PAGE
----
by Theodore Theophilos
The following is a review of Russian Nuclear Orthodoxy, a study of the role of the Russian Orthodox Church (ROC) in shaping the nuclear arms program for the Russian Federation written by Dmitry Adamsky and published by Stanford University Press (2019).
I approached this surprisingly accessible book with perhaps a unique perspective. I have no background in the complexities and horrifying potentialities of nuclear weapons and the political policies behind their creation and use. My interest in this book was to explore two quickly diverging paths of Orthodoxy. One path is that of the statist—the Church in a collaborative relationship with government in the “Byzantine model.” The other path is that of the stateless—the Church existing in a polity but in a pre-Constantine relationship with government. In his analysis of the relationship between the Russian Orthodox Church (ROC) and the Russian nuclear defense community, Professor Adamsky chronicles the alarming merger of the missions of the Moscow Patriarchate and the Russian Federation and its nuclear armed forces.
Russian Nuclear Orthodoxy analyzes the relationship between the ROC and the Russian armed forces in three evolving periods: the Genesis Decade (1991-2000); the Conversion Decade (2000-2010); and the Operationalization Period (2010-2020). Continue reading
by Anna Briskina-Müller | ελληνικά | ру́сский
“The Moscow University was founded on the same principles as all German universities” – so says a Russian report from the early 1770s. Because no Russian professors were available, “no theological faculty was established […] That said, it would be beneficial to establish such a faculty for the training of the clergy” – so states the report.
Both the statement that theological faculties are necessary and the reference to “German universities” are still relevant today. Nowadays, we observe controversial discussions around this question in Russia.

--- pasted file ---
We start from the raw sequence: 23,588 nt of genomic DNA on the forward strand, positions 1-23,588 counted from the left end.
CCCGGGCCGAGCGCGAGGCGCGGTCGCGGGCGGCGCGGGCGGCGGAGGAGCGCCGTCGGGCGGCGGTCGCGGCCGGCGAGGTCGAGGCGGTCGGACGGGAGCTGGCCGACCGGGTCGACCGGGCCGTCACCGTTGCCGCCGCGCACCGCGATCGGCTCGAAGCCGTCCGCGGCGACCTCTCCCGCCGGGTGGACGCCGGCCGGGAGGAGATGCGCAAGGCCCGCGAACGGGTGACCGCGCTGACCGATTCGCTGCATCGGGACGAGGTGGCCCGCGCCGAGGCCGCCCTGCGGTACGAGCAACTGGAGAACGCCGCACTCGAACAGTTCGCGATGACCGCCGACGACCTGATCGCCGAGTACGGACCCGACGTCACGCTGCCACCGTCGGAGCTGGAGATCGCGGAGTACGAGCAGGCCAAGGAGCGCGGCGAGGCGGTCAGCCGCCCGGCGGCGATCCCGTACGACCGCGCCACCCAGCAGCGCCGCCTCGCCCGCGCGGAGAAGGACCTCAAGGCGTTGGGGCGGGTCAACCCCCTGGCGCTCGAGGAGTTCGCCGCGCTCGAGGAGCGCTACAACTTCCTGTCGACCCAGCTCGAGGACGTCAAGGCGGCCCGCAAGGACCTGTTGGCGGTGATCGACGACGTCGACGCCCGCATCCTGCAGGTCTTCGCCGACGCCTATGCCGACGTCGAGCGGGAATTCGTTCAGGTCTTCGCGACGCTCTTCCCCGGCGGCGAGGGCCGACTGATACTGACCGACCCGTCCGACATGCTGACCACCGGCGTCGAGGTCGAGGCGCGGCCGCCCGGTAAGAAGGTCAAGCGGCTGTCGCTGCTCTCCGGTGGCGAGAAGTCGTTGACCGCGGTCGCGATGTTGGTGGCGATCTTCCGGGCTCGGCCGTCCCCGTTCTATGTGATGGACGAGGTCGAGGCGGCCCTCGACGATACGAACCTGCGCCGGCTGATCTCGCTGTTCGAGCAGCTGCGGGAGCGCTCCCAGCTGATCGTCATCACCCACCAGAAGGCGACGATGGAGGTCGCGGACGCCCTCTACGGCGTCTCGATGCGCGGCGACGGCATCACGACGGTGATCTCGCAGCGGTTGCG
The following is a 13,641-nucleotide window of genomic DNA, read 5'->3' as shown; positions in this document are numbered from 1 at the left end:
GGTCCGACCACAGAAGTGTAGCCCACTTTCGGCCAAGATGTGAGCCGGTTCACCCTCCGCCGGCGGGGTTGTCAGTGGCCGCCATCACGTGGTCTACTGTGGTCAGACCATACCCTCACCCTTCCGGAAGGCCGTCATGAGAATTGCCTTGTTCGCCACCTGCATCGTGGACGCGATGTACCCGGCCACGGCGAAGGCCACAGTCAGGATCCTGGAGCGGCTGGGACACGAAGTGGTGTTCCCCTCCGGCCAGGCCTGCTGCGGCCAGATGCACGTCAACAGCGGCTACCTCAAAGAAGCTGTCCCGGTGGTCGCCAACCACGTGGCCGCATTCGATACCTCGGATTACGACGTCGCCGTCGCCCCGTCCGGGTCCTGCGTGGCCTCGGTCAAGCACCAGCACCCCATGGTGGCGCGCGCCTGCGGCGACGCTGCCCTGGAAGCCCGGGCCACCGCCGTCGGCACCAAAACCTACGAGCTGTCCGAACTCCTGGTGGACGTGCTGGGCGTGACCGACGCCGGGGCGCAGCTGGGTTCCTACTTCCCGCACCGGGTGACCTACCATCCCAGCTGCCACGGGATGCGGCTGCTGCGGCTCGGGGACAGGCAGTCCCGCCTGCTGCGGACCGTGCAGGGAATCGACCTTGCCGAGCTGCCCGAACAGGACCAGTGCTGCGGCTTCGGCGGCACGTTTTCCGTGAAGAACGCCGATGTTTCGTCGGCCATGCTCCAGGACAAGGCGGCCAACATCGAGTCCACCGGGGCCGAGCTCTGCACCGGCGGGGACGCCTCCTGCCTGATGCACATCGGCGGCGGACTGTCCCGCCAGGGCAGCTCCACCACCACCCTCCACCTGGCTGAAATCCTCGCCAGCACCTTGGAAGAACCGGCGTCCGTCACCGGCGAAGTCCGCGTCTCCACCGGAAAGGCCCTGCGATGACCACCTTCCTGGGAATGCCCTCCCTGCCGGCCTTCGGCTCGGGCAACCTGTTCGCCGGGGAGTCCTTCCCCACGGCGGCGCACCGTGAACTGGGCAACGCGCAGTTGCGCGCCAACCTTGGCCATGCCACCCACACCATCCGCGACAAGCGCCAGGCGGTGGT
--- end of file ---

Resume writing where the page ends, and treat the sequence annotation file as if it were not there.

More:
There is a wide spectrum of positions here: “hard positivists” (“all the humanities are basically not science”), “moderate positivists” (“theology is, in contrast to the other humanities, not a science because of its denominational limitation”), “religiously-interested positivists” and “religious scholars” (who deny the scientific nature of theology because of its subjective character), neutral to benevolent “observers” and theological autodidacts (representatives of humanities dealing in theological issues), and lastly, the representatives of the Church (the “positivists” call them “clericalists”). Continue Reading…
by Kristina Stoeckl | ελληνικά | ру́сский
Karl Marx famously said that history repeats itself, first as tragedy, second as farce. The truth of this statement can be witnessed these days in Russia when looking at the controversies surrounding the film Matilda, due to show in Russian cinemas on October 26th, 2017. The street protests of groups of Orthodox believers, the charges launched against its director Aleksej Uchitel by conservative politicians, two cars set on fire by a group that calls itself “Christian State – Holy Russia,” and a parliamentary commission that hastens to “examine” the film only to find it harmless…
Matilda is public upheaval over “offense of religious feelings” as a farce. The tragedy dates back to 2012 and revolved around the Pussy Riot incident. Continue Reading…